How to activate or deactivate the new Google News on web – Android Police

The web interface is now much more in line with the mobile app
Google News is one of the biggest news aggregation services out there, providing a birds-eye overview of news since 2002. Twenty years after its initial release as a beta on the web and countless redesigns along the way, Google thought it was time to brush up the service once again. A new Google News website is now available, and it looks much more in line with the mobile app on Android and iOS.
As Google notes in its blog post, Google News’ redesign is supposed to be based on user feedback and puts new sections front and center. Particularly, the new website puts personalized top stories, local news, and picks for you front and center, omitting the less personalized “Headlines” of the old design altogether. The new design also emphasizes individual stories much more than the older one, giving you access to fewer alternative stories at a glance. You can still access more articles on a given story via the Full Coverage shortcut, though. This makes for a less cluttered interface, but still gives you a less differentiated picture of the news.
On a more positive note, the redesign offers a much more condensed view, requiring less scrolling. The local news section in the top right corner also has a new trick up its sleeve. You can add multiple places you’d like to read local news about, complete with a simple option to switch between them. There are also more powerful customization options for those who are logged in with their Google account. A Your topics section further below can be tweaked to your liking with your preferred topics in custom order.
Fact checks have received an overhaul, too, showing you checked claims and the conclusion right then and there. It’s just a bummer that the section has been moved further down, making it just a little less visible. It’s clear that the new Google News for web is modeled after the Android and iOS apps, which have been offering similar layouts and features for a long time.
Additionally, Google News is finally returning to Spain again after an eight-year hiatus. The company left the market due to disputes with publishers over text snippets. It explains that a new copyright law in the country has been passed, “allowing Spanish media outlets – big and small – to make their own decisions about how their content can be discovered and how they want to monetise that content.” Google cites research claiming that news consumption fell sharply when it found itself forced to leave Spain in 2014, with up to 10% traffic reduction to sites.
Google writes that its News service is available in more than 125 countries and 40 languages across the world. Every month, people visit over 24 billion individual articles from News and Search. To comb through the vast thwart of stories out there, Google uses machine learning algorithms to show its readers the most relevant stories to their interests, language, and location.
Enabling the new look and feel of Google News is as simple as it can be. Just visit news.google.com as you usually would and look for the blue banner at the top, introducing the new Google News. To get to the new look, click the Try it out link.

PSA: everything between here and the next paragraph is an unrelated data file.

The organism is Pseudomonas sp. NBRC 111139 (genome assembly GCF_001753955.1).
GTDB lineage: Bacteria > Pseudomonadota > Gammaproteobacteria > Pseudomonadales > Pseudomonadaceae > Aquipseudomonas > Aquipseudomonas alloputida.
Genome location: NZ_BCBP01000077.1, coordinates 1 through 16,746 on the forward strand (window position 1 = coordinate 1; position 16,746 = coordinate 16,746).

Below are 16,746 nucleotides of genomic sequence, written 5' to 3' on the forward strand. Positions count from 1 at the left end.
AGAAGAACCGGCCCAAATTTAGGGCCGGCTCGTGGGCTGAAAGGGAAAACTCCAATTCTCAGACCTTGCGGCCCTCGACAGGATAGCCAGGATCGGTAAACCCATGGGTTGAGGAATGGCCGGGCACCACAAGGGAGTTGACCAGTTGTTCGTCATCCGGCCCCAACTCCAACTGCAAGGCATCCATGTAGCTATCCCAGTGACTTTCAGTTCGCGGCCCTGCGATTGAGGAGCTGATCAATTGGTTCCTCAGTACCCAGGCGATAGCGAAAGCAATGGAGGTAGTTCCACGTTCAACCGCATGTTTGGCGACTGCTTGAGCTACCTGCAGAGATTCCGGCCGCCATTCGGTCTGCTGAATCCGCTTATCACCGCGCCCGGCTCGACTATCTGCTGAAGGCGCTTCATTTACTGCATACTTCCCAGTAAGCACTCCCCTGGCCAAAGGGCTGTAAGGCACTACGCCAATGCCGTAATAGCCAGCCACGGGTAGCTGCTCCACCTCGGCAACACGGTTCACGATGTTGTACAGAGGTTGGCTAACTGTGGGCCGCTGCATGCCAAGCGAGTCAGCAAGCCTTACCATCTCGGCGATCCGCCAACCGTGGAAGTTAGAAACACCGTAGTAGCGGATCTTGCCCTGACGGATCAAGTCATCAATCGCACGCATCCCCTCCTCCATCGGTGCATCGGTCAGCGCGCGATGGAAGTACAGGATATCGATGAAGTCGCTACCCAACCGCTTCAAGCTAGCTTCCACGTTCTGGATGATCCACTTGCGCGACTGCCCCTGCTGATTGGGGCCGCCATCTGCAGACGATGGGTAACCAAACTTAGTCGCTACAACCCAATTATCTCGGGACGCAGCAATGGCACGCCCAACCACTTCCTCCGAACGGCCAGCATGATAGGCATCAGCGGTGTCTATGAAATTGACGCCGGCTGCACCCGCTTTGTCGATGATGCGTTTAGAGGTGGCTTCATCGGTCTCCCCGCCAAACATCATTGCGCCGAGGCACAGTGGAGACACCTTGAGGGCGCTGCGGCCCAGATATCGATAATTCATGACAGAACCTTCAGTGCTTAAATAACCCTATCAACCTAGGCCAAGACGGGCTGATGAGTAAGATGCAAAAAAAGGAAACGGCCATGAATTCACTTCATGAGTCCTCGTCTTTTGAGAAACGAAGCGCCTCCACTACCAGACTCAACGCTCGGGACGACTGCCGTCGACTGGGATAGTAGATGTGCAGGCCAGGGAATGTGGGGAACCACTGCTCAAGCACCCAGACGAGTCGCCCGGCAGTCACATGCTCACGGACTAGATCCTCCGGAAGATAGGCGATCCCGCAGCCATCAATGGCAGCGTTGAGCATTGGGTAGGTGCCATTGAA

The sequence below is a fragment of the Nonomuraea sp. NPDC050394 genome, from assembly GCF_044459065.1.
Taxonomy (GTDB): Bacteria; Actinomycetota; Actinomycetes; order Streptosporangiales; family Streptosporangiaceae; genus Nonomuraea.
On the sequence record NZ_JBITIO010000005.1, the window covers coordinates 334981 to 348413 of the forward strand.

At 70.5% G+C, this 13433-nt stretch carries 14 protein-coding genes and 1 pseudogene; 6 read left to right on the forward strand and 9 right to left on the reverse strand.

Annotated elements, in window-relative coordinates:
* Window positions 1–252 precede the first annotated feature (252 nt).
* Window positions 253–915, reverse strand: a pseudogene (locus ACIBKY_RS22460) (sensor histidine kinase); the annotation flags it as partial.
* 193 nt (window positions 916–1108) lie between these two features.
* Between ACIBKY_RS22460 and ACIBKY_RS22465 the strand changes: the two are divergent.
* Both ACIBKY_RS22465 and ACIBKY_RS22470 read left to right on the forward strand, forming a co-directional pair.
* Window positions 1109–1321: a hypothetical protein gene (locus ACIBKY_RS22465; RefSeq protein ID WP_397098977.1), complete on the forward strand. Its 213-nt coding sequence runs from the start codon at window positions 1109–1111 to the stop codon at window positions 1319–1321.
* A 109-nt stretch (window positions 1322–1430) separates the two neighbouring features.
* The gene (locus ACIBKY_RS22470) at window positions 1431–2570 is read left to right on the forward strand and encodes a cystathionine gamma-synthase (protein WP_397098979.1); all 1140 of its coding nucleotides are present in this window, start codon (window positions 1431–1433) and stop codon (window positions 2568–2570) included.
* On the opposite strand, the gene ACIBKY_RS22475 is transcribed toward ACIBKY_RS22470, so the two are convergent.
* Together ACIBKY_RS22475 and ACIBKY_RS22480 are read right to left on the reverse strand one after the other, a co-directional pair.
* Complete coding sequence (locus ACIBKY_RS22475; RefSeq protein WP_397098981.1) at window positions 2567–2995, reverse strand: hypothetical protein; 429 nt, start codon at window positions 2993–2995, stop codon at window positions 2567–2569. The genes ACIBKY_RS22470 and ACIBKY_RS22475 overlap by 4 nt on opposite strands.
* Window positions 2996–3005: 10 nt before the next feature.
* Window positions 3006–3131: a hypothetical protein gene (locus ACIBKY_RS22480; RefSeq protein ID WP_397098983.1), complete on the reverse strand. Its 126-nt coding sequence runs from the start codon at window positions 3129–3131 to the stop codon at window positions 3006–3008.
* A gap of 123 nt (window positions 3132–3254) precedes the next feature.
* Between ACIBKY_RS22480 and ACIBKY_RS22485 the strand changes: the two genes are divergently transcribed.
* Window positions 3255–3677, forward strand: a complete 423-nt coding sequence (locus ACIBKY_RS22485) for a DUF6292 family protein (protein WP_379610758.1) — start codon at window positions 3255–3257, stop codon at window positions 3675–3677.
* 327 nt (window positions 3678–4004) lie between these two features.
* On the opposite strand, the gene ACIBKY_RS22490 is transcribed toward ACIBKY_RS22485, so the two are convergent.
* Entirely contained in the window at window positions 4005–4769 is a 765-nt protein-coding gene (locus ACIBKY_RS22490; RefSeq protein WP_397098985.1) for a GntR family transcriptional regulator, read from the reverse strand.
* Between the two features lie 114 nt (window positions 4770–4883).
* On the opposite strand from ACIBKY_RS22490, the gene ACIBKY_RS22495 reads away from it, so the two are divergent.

If you’re not happy with what you see, it’s also possible to revert to the old design, at least for now. To do so, look for the settings cog in the top right corner of the new design and click it. In the pop-up menu that shows up next, click Settings. At the very bottom, there is a Start using the new Google News checkbox. Uncheck it to return to the old design.
Regardless of which design you like, there are tons of tricks and tips to get the most out of Google News.
Manuel Vonau joined Android Police as a freelancer in 2019 and has worked his way up to become the publication’s Google Editor. He focuses on Android, Chrome, and other software Google products — the core of Android Police’s coverage. He is based in Berlin, Germany. Before joining Android Police, Manuel studied Media and Culture studies in Düsseldorf, finishing his university “career” with a master’s degree. This background gives him a unique perspective on the ever-evolving world of technology and its implications on society. He isn’t shy to dig into technical backgrounds and the nitty-gritty developer details, either. His first steps into the Android world were plagued by issues. After running into connectivity problems with the HTC One S, he quickly switched to a Nexus 4, which he considers his true first Android phone. Since then, he has mostly been faithful to the Google phone lineup, though these days, he is also carrying an iPhone in addition to his Pixel 6. This helps him gain perspective on the mobile industry at large and gives him multiple points of reference in his coverage. Outside of work, Manuel enjoys a good film or TV show, loves to travel, and you will find him roaming one of Berlin’s many museums, cafés, cinemas, and restaurants occasionally.

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